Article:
Band T-shirts for sundry, then, are about playing the rock chick and the concept of a unpractical night out in the 70s – that’s why the more distressed the design the better. “This is one of the not items where we’ll still sell it if it’s ripped with loads of discrepancies,” says Eden. “We often find the best ones in the depot bins because the really distressed ones would would rather been thrown away.” In a sense, in a post-truth world, faking it is an outmoded concept. Indeed going to the gig or listening to the music isn’t the point. Whether vaguely aligning yourself with feminism by publishing “The Future Is Female” or with rock chick vibes in plagued Guns N’ Roses, now you just get the T-shirt.


Jefferson Airplane T-shirt.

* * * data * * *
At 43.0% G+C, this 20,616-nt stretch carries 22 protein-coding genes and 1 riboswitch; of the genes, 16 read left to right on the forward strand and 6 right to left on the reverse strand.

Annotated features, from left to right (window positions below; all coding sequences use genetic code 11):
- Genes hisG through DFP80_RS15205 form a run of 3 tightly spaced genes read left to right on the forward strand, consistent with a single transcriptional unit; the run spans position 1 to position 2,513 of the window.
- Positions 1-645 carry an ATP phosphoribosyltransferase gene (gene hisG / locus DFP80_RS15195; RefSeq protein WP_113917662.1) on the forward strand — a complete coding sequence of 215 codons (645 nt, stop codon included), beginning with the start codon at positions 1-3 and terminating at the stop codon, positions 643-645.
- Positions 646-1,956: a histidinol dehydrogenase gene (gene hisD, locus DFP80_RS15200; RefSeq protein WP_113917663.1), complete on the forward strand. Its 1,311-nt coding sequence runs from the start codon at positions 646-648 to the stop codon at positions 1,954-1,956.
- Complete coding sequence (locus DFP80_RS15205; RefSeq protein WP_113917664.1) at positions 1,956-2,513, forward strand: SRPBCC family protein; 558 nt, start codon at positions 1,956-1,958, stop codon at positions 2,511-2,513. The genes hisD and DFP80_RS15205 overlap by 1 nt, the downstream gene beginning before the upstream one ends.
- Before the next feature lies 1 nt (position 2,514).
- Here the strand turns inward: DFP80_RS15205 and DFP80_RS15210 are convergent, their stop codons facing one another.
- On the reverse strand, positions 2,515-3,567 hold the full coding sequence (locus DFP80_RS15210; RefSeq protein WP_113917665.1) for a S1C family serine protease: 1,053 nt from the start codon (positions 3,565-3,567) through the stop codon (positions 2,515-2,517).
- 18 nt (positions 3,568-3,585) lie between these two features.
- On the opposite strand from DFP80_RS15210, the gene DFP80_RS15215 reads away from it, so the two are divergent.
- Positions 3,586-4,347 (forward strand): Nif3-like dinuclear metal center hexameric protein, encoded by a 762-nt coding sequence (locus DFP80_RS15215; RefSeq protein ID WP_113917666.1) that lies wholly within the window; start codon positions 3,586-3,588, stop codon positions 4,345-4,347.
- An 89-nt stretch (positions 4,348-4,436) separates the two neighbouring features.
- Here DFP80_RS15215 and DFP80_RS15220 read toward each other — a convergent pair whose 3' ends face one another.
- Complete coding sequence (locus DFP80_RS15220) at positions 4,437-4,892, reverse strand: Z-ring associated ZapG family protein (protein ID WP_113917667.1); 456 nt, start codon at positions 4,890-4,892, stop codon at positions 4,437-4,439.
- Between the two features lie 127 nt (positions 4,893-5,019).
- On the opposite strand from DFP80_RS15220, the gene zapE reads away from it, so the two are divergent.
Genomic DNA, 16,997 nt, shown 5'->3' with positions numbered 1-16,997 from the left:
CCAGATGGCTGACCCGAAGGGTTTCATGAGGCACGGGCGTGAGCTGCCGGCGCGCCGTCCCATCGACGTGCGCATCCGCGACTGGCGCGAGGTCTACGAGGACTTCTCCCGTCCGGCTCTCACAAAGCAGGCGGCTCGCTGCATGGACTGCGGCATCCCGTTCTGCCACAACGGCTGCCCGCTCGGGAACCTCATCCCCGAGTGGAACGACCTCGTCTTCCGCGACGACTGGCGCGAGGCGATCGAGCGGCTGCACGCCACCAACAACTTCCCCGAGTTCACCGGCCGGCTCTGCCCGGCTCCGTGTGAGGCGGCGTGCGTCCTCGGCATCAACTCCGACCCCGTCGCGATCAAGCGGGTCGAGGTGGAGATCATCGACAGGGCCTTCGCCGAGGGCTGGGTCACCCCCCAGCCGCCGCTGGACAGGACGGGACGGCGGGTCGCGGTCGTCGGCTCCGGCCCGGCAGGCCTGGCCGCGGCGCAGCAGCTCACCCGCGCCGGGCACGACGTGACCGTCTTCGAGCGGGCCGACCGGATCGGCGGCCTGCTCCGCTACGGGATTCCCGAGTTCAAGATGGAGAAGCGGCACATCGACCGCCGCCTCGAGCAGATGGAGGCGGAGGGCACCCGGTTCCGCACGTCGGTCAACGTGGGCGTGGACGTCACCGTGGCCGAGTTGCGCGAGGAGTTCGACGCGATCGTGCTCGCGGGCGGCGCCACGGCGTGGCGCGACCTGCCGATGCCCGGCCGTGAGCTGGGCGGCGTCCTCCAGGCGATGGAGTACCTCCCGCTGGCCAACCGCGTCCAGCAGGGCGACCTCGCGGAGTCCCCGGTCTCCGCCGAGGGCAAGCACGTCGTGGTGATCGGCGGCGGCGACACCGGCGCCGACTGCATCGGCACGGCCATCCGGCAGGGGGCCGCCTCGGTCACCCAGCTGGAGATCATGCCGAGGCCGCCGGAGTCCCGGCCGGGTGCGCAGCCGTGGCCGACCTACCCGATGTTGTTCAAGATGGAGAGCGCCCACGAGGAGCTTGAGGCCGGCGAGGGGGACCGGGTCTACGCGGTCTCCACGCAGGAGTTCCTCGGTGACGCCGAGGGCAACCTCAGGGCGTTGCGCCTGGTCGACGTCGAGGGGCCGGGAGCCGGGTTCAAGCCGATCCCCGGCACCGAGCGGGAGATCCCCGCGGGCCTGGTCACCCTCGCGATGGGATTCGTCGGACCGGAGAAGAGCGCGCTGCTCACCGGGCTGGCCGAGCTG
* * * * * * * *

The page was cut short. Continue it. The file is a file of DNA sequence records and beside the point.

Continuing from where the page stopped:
Nirvana T-shirt.


Biggie Closes T-shirt.


A T-shirt from Kendall and Kylie Jenner’s clothing policy. Photograph: Kendall+Kylie

How the band T-shirt evolved

1968: the in the beginning rock T-shirts are produced, made by Bill Graham, the concert promoter who produced with bands such as Jefferson Airplane and The Grateful Categorical.

1978: Arturo Vega designs the Ramones logo, with the notabilities of the band’s four members around an image of the eagle equivalent to the one on the American flag. It is now one of the most recognisable band logos – and T-shirts – in the world.

1979: Iron Maiden’s logo appears on their introduction EP, The Soundhouse Tapes. It goes on to feature on T-shirts, and becomes a classic of the merge T-shirt genre.